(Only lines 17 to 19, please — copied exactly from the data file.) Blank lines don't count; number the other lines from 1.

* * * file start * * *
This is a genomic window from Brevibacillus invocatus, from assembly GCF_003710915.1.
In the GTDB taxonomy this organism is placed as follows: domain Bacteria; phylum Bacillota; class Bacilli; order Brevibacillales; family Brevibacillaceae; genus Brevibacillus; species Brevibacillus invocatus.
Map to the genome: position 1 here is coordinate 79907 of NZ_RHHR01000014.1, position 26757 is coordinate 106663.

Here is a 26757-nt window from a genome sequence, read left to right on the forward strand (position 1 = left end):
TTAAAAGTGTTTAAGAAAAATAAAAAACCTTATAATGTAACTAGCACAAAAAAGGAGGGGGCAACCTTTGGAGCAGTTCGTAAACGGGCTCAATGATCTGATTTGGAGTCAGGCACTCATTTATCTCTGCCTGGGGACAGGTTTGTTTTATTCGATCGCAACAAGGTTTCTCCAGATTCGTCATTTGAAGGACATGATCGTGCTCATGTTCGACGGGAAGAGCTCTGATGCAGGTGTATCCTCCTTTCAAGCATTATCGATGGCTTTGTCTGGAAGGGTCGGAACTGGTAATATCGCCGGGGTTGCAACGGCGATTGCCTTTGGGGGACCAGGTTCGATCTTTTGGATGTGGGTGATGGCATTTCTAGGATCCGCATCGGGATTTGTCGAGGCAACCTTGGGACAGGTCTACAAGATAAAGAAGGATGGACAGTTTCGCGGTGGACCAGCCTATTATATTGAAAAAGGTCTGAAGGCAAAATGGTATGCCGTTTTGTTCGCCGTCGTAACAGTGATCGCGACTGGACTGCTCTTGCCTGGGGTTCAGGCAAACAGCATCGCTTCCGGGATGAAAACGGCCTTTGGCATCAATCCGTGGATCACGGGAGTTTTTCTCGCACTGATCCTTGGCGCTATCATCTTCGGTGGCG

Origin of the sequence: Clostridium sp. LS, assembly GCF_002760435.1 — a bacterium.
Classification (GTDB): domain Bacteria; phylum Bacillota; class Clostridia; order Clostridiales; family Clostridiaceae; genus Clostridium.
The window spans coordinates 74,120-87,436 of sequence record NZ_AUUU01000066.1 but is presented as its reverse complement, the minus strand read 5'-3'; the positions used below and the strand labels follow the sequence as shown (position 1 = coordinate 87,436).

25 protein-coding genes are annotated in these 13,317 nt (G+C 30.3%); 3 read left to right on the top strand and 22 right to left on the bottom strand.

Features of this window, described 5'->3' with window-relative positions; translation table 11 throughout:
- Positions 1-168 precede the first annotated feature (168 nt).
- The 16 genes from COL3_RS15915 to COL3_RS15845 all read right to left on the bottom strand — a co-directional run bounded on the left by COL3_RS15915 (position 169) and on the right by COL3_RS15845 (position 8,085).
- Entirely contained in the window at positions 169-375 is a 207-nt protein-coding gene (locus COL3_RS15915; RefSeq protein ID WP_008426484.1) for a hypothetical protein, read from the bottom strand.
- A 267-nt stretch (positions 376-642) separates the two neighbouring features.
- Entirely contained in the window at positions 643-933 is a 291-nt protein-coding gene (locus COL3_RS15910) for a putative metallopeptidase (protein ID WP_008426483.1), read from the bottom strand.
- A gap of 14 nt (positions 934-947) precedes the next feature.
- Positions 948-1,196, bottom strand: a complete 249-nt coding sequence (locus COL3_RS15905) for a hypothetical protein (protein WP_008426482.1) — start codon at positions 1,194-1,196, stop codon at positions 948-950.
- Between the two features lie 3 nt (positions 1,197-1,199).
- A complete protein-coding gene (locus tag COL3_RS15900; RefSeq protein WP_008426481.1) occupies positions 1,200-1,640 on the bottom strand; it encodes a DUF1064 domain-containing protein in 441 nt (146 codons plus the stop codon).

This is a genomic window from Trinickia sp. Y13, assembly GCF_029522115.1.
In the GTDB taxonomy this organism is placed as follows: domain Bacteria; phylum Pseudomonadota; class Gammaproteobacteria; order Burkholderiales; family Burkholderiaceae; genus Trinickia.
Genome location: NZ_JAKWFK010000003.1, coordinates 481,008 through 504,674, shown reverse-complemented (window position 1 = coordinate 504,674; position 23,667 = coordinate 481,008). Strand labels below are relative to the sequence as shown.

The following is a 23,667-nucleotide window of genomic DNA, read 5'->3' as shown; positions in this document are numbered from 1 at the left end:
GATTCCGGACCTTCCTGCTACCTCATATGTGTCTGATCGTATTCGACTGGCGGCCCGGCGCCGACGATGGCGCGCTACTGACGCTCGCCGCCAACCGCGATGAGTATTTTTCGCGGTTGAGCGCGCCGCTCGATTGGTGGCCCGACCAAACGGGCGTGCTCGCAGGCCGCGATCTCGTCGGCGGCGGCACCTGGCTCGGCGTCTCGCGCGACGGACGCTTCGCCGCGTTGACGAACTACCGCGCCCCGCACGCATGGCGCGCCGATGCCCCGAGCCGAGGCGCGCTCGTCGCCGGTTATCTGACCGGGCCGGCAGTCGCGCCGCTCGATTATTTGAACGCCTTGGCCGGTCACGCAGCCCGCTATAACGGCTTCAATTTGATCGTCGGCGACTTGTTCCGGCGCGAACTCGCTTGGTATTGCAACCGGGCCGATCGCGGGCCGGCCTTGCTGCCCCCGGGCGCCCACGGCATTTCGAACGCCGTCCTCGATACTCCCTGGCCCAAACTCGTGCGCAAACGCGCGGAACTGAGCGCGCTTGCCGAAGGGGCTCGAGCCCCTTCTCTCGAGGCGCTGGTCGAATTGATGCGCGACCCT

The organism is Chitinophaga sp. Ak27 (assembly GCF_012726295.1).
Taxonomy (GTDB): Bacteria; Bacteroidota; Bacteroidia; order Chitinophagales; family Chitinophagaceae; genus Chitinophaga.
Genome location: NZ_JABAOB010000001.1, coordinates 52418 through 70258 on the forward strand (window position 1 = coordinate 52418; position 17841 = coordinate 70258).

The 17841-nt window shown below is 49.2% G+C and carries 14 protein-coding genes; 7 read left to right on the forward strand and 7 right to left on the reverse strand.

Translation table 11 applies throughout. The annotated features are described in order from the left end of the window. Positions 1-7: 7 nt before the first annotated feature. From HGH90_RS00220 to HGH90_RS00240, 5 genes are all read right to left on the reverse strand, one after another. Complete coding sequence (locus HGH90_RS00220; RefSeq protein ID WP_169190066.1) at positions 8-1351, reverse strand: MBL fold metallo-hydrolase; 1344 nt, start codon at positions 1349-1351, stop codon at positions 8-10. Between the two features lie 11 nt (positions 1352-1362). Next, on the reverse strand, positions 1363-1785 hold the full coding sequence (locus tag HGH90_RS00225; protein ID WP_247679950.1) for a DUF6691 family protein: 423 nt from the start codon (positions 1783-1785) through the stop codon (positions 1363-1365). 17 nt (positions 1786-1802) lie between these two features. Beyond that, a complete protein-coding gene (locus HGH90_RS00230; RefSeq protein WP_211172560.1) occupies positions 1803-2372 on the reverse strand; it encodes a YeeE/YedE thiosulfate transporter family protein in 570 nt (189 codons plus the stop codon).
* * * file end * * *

- Positions 948-1,196, bottom strand: a complete 249-nt coding sequence (locus COL3_RS15905) for a hypothetical protein (protein WP_008426482.1) — start codon at positions 1,194-1,196, stop codon at positions 948-950.
- Between the two features lie 3 nt (positions 1,197-1,199).
- A complete protein-coding gene (locus tag COL3_RS15900; RefSeq protein WP_008426481.1) occupies positions 1,200-1,640 on the bottom strand; it encodes a DUF1064 domain-containing protein in 441 nt (146 codons plus the stop codon).